This week I interviewed Susie Hall, the President of VitaminT – a very large recruiting agency that deals primarily with “creative types”. We spoke about how recruiters go about finding great candidates, what they look for, how they network, and how job seekers can get on their radar. I’ve shared the highlights of that discussion, along with several tips about things that a job hunter can utilize to create an effective personal brand and get hired faster. Note: her advice is valid for people with all kinds of backgrounds, interests and aspirations. You can see what she says by following this link to my USNews & World Report article for this week: http://money.usnews.com/money/blogs/outside-voices-careers/2012/12/26/how-to-be-found-and-prized-by-headhunters#comments.
Happy reading… happy hunting, and HAPPY NEW YEAR!
Headhunters, or recruiters, are all about finding top-tiered talent to fill permanent, full-time positions for their client companies. But in order to do what they do well, they are in a continuous networking mode. As a job hunter there are ways that you can enhance your own relationship with a recruiter by understanding their needs, because like anyone else they enjoy helping those who help them. In my latest article published by USNews & World Report, I show why it is important for you to share what you have been doing to get a job, open up about your red flag issues, five other ground rules you should follow to make that relationship work for your benefit. Here’s the link: http://money.usnews.com/money/blogs/outside-voices-careers/2012/10/02/7-ground-rules-for-dealing-with-recruiters
Despite continued high unemployment numbers, companies are hiring. Surprisingly, they are finding it difficult to find just the right people for positions that they need to fill. Recruiters, often called “headhunters,” who took a huge hit when the economy tanked in 2008, are reporting that they are now busier than they have been in several years.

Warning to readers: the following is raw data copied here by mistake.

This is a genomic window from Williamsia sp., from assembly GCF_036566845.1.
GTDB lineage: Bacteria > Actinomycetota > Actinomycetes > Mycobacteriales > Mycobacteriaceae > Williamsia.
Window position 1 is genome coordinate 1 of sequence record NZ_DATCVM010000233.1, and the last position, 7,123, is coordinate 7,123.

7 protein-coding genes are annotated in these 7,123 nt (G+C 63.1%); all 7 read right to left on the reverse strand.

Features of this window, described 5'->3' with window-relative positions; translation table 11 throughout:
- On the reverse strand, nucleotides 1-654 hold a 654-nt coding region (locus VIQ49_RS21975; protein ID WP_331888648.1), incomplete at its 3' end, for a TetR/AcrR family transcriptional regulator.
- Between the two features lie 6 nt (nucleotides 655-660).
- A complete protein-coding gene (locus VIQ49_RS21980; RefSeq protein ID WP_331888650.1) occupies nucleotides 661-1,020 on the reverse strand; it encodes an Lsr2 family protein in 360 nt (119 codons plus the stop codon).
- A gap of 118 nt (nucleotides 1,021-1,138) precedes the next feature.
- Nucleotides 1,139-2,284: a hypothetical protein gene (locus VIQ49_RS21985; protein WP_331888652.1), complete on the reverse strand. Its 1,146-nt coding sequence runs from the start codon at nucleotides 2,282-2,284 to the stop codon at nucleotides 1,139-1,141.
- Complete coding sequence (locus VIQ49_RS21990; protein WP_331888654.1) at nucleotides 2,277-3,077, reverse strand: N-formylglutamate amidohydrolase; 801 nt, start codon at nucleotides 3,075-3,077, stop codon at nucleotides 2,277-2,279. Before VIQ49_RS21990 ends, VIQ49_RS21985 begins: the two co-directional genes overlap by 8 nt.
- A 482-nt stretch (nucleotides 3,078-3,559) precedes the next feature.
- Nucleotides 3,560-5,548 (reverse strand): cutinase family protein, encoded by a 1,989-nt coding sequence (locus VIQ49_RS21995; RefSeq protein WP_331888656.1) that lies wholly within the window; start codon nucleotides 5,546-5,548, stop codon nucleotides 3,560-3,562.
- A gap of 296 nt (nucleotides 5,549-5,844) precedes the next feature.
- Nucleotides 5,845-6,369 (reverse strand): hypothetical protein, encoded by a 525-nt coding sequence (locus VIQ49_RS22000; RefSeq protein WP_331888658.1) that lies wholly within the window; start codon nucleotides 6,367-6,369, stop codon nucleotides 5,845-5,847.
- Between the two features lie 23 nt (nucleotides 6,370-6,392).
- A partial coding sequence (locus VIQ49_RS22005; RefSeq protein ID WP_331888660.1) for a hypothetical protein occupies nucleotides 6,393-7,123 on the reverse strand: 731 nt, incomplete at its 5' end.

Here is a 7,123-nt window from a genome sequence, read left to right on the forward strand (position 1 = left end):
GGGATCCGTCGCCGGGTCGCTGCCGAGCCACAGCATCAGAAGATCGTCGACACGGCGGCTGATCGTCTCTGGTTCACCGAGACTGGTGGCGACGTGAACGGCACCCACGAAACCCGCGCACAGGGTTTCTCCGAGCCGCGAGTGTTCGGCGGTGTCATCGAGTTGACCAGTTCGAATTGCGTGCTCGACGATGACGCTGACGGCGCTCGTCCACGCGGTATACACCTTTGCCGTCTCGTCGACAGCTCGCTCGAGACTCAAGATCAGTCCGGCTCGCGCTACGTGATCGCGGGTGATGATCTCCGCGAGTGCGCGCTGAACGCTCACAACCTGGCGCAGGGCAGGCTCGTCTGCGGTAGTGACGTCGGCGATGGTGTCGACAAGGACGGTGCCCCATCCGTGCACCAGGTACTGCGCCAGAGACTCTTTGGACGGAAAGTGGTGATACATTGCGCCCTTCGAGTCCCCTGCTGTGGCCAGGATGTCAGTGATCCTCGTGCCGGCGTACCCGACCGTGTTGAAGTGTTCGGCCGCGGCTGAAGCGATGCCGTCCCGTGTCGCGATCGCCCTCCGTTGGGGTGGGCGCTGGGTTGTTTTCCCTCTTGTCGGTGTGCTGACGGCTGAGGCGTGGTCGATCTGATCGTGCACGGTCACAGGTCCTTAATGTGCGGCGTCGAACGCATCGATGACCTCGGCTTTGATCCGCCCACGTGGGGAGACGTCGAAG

Working with a recruiter can be a great benefit in your job hunt, but only if you understand their role in the hiring process. It’s time to clear the air and bust some of the myths. In my latest article in USNews & World Report I debunk 5 of the most prevalent myths about recruiters. Here’s the link: http://money.usnews.com/money/blogs/outside-voices-careers/2012/09/25/5-myths-about-working-with-recruiters
Every job hunter has the same question: What do employers look for, and how can I best show that I’ve got “it”?
A few days ago, I attended a panel discussion for career coaches led by three of the leading recruiters in Greater Boston. Each recruiter had the assignment of explaining their view of today’s hiring environment, what employers are looking for, and then to give a few tips for candidates. The recruiters deal with different specialties, including: Human Resources, Medical Devices, Information Technologies (IT), and Marketing. Nonetheless they agreed on one thing: Five years ago, if an employer listed a job with 8-10 bullet points of “requirements”, a candidate might have been hired if he/she only had 3-4 of them. But today, virtually every client of theirs wants “12 out of 10 requirements to be evidenced— just to get the initial phone interview.”
It comes as no surprise that they all report that both recruiters and companies are being inundated by resumes, as more people are chasing fewer and fewer jobs. In this environment, they report that employers have come to view job boards like Monster as counter-effective. When they advertise a position, they get SO MANY responses it becomes an overwhelming task just to sort through all the extraneous resumes to find the quality people who would be of interest. Result? They are utilizing alternative methods of identifying and recruiting top talent. It is more time efficient and effective for both corporate (in-house) and contingency (3rd party) recruiters to scour LinkedIn and other social media sites to find candidates worth pursuing. More and more, self-submitted resumes are not responded to because they aren’t even read!
Employers are looking for the following:
- Candidates are expected to clearly articulate their accomplishments as part of their personal brand. LinkedIn profiles must highlight an individual successes and results! Skills are important – but only insofar as candidates use them to attain results. Never lead with: “XX years of experience doing….”! Each resume bullet point should tell a story: “Accomplished X by doing Y, resulting in Z”.